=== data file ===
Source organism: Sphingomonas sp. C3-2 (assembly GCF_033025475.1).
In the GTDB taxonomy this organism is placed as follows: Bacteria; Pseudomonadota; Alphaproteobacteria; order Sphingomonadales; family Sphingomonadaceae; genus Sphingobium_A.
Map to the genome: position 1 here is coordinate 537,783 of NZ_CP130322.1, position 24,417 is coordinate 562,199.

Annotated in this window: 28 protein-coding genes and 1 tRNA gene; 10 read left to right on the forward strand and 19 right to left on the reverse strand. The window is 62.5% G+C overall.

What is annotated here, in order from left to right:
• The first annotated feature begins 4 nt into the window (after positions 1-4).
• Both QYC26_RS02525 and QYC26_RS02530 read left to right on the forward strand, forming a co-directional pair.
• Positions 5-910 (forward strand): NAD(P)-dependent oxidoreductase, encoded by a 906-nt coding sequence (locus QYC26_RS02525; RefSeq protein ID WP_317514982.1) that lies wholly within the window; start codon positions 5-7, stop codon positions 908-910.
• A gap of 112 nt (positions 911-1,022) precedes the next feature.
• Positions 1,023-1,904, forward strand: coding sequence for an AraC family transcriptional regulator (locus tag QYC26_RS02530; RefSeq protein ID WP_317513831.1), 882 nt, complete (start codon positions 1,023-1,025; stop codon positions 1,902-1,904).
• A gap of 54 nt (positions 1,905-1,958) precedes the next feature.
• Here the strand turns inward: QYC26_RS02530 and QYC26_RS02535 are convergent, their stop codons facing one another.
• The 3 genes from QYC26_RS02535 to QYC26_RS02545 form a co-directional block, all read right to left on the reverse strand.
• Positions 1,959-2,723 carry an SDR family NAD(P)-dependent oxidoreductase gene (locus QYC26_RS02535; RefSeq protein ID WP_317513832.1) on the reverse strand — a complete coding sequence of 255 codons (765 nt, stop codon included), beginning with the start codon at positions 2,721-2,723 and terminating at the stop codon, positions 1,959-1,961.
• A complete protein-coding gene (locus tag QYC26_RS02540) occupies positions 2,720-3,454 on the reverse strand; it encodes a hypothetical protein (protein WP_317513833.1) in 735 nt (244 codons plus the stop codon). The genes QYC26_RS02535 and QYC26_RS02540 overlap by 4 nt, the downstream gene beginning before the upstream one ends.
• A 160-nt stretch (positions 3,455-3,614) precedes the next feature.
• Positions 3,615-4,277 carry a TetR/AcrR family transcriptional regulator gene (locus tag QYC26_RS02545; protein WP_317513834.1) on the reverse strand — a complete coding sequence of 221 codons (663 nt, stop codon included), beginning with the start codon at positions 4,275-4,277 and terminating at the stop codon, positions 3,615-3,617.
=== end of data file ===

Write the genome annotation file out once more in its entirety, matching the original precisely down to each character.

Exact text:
Source organism: Sphingomonas sp. C3-2 (assembly GCF_033025475.1).
In the GTDB taxonomy this organism is placed as follows: Bacteria; Pseudomonadota; Alphaproteobacteria; order Sphingomonadales; family Sphingomonadaceae; genus Sphingobium_A.
Map to the genome: position 1 here is coordinate 537,783 of NZ_CP130322.1, position 24,417 is coordinate 562,199.

Annotated in this window: 28 protein-coding genes and 1 tRNA gene; 10 read left to right on the forward strand and 19 right to left on the reverse strand. The window is 62.5% G+C overall.

What is annotated here, in order from left to right:
• The first annotated feature begins 4 nt into the window (after positions 1-4).
• Both QYC26_RS02525 and QYC26_RS02530 read left to right on the forward strand, forming a co-directional pair.
• Positions 5-910 (forward strand): NAD(P)-dependent oxidoreductase, encoded by a 906-nt coding sequence (locus QYC26_RS02525; RefSeq protein ID WP_317514982.1) that lies wholly within the window; start codon positions 5-7, stop codon positions 908-910.
• A gap of 112 nt (positions 911-1,022) precedes the next feature.
• Positions 1,023-1,904, forward strand: coding sequence for an AraC family transcriptional regulator (locus tag QYC26_RS02530; RefSeq protein ID WP_317513831.1), 882 nt, complete (start codon positions 1,023-1,025; stop codon positions 1,902-1,904).
• A gap of 54 nt (positions 1,905-1,958) precedes the next feature.
• Here the strand turns inward: QYC26_RS02530 and QYC26_RS02535 are convergent, their stop codons facing one another.
• The 3 genes from QYC26_RS02535 to QYC26_RS02545 form a co-directional block, all read right to left on the reverse strand.
• Positions 1,959-2,723 carry an SDR family NAD(P)-dependent oxidoreductase gene (locus QYC26_RS02535; RefSeq protein ID WP_317513832.1) on the reverse strand — a complete coding sequence of 255 codons (765 nt, stop codon included), beginning with the start codon at positions 2,721-2,723 and terminating at the stop codon, positions 1,959-1,961.
• A complete protein-coding gene (locus tag QYC26_RS02540) occupies positions 2,720-3,454 on the reverse strand; it encodes a hypothetical protein (protein WP_317513833.1) in 735 nt (244 codons plus the stop codon). The genes QYC26_RS02535 and QYC26_RS02540 overlap by 4 nt, the downstream gene beginning before the upstream one ends.
• A 160-nt stretch (positions 3,455-3,614) precedes the next feature.
• Positions 3,615-4,277 carry a TetR/AcrR family transcriptional regulator gene (locus tag QYC26_RS02545; protein WP_317513834.1) on the reverse strand — a complete coding sequence of 221 codons (663 nt, stop codon included), beginning with the start codon at positions 4,275-4,277 and terminating at the stop codon, positions 3,615-3,617.